And perhaps that is where we need to start today in thinking about the place of reason in a Christian institution. A 'reasonable' or 'rational' human being, on this understanding, is one who seeks not first and foremost to master and control a passive universe around, but one who looks for the ways in which he or she can discover the rhythms and patterns of reality and so understand themselves more fully. Certainly it implies that this kind of knowledge will be useful: it is better to work with the grain of reality in what we do than to work against it. But if the very first question is always 'What is the use or the profit of this?' we are training ourselves to ignore everything that lies outside our own immediate practical questions. That is not the spirit in which great discoveries are made; and it is certainly not the spirit in which great human beings are made. The student or researcher who is able to allow their mind and heart to be shaped by the flow and complexity of what is around, not prejudging what the important questions are but letting themselves be carried along by a certain degree of wonder and uncertainty, is the student who will be likely to arrive at innovative and creative insight.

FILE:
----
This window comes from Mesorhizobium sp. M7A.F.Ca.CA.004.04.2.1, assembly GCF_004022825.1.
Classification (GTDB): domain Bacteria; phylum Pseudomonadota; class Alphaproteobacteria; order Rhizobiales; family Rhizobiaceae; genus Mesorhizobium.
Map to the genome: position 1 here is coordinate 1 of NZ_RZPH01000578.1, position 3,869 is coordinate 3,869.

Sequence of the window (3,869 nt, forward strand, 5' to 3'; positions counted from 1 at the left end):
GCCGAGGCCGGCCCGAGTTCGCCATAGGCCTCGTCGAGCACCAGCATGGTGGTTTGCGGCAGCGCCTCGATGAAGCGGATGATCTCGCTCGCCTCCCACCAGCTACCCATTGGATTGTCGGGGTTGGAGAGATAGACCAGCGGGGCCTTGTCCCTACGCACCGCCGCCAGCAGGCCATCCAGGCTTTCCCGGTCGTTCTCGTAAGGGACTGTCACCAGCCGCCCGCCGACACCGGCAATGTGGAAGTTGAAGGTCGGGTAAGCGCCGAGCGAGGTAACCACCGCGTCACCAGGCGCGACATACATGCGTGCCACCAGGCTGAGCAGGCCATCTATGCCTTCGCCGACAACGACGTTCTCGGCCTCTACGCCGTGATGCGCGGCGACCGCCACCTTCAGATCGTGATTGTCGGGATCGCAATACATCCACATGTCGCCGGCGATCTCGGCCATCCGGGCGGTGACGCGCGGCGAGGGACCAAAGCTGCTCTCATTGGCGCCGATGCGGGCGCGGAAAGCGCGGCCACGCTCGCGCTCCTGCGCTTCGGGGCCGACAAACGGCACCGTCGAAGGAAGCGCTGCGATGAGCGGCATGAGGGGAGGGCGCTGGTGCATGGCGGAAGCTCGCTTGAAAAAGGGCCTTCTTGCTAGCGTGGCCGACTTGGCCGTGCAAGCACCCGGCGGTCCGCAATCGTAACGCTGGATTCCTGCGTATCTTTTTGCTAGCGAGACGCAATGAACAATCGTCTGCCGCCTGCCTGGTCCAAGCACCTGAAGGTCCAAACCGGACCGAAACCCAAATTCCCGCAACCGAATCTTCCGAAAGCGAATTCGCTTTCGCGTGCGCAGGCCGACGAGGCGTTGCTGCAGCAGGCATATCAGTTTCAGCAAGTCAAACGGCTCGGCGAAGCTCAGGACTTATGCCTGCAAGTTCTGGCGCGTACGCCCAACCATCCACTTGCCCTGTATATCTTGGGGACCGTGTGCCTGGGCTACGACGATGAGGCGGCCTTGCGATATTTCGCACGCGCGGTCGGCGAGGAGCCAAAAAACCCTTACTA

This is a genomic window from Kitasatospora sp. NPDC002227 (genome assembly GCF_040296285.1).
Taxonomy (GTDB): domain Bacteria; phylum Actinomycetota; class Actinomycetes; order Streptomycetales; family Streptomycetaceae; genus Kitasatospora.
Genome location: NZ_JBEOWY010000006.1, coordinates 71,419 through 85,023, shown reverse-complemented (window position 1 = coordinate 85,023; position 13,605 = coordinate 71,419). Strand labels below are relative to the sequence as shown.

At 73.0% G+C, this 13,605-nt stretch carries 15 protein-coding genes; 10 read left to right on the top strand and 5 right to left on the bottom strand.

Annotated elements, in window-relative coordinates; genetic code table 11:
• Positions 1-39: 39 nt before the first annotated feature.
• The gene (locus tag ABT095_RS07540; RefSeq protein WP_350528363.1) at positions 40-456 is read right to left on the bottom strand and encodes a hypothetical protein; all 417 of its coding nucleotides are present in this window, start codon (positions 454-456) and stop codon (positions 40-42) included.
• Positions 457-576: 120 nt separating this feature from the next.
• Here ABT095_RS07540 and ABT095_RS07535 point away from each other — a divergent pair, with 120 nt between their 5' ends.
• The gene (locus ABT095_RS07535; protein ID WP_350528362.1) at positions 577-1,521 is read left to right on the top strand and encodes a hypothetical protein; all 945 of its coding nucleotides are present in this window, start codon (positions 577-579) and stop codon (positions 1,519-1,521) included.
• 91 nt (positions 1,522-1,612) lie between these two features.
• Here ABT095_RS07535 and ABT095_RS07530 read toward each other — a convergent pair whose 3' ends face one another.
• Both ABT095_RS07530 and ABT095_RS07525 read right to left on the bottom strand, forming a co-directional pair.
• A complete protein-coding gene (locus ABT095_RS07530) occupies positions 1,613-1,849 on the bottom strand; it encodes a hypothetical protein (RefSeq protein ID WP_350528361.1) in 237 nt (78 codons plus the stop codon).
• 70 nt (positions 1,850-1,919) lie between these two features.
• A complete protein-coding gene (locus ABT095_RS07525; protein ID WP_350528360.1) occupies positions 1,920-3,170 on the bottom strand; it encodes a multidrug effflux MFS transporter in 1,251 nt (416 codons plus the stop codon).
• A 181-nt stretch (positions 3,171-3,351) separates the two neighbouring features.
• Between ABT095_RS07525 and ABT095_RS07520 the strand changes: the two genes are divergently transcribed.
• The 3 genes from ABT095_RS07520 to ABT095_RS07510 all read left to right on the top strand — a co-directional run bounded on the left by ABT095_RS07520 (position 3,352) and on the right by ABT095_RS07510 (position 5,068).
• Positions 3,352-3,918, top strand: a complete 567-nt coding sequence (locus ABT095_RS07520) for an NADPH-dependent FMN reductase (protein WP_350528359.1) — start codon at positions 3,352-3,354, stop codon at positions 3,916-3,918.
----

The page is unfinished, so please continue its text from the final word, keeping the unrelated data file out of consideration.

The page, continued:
Thus one of the central tasks of a Christian institution of learning is to allow some of the space and freedom for students to become creative in this way. 'Freedom' is, I know, a word that matters deeply in this University – freedom of access for people who might otherwise be denied the advantages of higher education, freedom to choose a wide-ranging assortment of courses and areas of study, but also freedom to ask and to explore. This is the kind of freedom that demonstrates what our commitment to humanity in the divine image really means: we can explain it in theoretical terms as much as we like, but it will only communicate its real sense when we can show what sorts of actions and policies, individual and communal, incarnate the doctrine – what sorts of actions are appropriate if we truly believe that contemplative and creative liberty is what is most distinctive in the calling and capacity of human beings. In a context where short-term results and narrowly functional models of learning are so favoured (and I am speaking of the entire context of the economically developed world, not only of Japan), this is a powerful counter-cultural witness. A university that honours these principles will be an agent of liberation in all sorts of ways; and in the rest of my remarks, I hope to suggest what some of those ways may be.